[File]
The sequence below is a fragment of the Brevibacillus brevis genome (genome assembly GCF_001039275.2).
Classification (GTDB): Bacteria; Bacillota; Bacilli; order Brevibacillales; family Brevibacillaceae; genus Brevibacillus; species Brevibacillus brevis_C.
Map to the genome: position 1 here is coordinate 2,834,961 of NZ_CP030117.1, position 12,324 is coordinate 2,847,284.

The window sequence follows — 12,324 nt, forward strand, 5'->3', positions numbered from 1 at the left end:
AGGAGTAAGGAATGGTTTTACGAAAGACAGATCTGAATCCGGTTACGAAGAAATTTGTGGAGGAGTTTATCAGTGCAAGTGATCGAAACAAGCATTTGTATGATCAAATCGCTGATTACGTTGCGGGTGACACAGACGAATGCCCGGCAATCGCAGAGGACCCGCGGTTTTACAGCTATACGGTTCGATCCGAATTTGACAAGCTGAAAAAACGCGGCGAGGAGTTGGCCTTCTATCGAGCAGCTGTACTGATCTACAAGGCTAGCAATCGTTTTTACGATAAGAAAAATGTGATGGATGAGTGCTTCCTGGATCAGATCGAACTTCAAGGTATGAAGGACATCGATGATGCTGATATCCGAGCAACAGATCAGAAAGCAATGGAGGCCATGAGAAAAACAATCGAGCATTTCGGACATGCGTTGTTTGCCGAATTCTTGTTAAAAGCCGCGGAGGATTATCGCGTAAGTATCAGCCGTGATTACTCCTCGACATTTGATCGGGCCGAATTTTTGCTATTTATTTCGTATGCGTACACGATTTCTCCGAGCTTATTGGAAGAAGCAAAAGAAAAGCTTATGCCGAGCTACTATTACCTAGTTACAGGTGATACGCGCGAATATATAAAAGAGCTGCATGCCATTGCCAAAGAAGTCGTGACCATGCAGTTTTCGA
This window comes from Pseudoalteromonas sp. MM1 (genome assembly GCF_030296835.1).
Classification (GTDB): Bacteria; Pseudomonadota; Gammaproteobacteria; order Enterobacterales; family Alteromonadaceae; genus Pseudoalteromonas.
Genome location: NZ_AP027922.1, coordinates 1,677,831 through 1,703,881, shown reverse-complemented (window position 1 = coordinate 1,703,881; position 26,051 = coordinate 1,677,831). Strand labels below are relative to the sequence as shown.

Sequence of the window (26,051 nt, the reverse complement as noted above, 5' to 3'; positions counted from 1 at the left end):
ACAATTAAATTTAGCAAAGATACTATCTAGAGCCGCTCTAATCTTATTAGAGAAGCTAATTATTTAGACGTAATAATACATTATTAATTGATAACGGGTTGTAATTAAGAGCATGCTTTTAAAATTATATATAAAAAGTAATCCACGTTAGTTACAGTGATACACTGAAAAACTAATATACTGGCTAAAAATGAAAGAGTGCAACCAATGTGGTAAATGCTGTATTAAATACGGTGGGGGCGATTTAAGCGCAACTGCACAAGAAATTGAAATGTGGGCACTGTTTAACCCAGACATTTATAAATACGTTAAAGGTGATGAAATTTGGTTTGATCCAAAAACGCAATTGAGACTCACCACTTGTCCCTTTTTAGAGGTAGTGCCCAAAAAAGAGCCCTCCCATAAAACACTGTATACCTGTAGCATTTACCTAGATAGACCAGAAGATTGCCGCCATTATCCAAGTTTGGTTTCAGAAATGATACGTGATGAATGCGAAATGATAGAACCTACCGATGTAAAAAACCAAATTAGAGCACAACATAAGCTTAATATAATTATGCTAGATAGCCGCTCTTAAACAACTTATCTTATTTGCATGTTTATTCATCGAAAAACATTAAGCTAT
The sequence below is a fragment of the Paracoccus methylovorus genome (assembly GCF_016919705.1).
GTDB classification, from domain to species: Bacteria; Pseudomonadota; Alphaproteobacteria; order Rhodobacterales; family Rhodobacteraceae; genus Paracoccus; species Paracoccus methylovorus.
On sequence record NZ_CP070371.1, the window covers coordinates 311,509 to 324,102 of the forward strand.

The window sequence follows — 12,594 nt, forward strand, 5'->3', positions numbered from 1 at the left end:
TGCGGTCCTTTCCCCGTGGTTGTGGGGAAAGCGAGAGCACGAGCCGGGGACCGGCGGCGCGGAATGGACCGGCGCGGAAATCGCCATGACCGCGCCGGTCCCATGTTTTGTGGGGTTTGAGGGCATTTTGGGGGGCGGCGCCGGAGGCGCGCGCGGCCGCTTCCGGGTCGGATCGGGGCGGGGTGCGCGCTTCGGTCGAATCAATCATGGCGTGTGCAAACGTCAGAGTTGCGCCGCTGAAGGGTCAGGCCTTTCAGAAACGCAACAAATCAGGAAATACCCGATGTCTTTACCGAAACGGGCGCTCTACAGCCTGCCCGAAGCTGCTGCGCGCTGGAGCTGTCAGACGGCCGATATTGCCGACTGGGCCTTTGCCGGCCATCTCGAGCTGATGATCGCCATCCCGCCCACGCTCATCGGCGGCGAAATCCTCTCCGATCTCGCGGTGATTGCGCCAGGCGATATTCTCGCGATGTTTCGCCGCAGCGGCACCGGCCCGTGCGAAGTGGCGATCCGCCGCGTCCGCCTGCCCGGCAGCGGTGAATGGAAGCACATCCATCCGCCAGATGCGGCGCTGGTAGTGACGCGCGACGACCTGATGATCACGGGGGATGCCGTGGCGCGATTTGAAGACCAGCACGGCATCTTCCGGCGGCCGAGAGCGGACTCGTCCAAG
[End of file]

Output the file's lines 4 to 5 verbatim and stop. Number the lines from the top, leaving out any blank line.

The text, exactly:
The window sequence follows — 12,324 nt, forward strand, 5'->3', positions numbered from 1 at the left end:
AGGAGTAAGGAATGGTTTTACGAAAGACAGATCTGAATCCGGTTACGAAGAAATTTGTGGAGGAGTTTATCAGTGCAAGTGATCGAAACAAGCATTTGTATGATCAAATCGCTGATTACGTTGCGGGTGACACAGACGAATGCCCGGCAATCGCAGAGGACCCGCGGTTTTACAGCTATACGGTTCGATCCGAATTTGACAAGCTGAAAAAACGCGGCGAGGAGTTGGCCTTCTATCGAGCAGCTGTACTGATCTACAAGGCTAGCAATCGTTTTTACGATAAGAAAAATGTGATGGATGAGTGCTTCCTGGATCAGATCGAACTTCAAGGTATGAAGGACATCGATGATGCTGATATCCGAGCAACAGATCAGAAAGCAATGGAGGCCATGAGAAAAACAATCGAGCATTTCGGACATGCGTTGTTTGCCGAATTCTTGTTAAAAGCCGCGGAGGATTATCGCGTAAGTATCAGCCGTGATTACTCCTCGACATTTGATCGGGCCGAATTTTTGCTATTTATTTCGTATGCGTACACGATTTCTCCGAGCTTATTGGAAGAAGCAAAAGAAAAGCTTATGCCGAGCTACTATTACCTAGTTACAGGTGATACGCGCGAATATATAAAAGAGCTGCATGCCATTGCCAAAGAAGTCGTGACCATGCAGTTTTCGA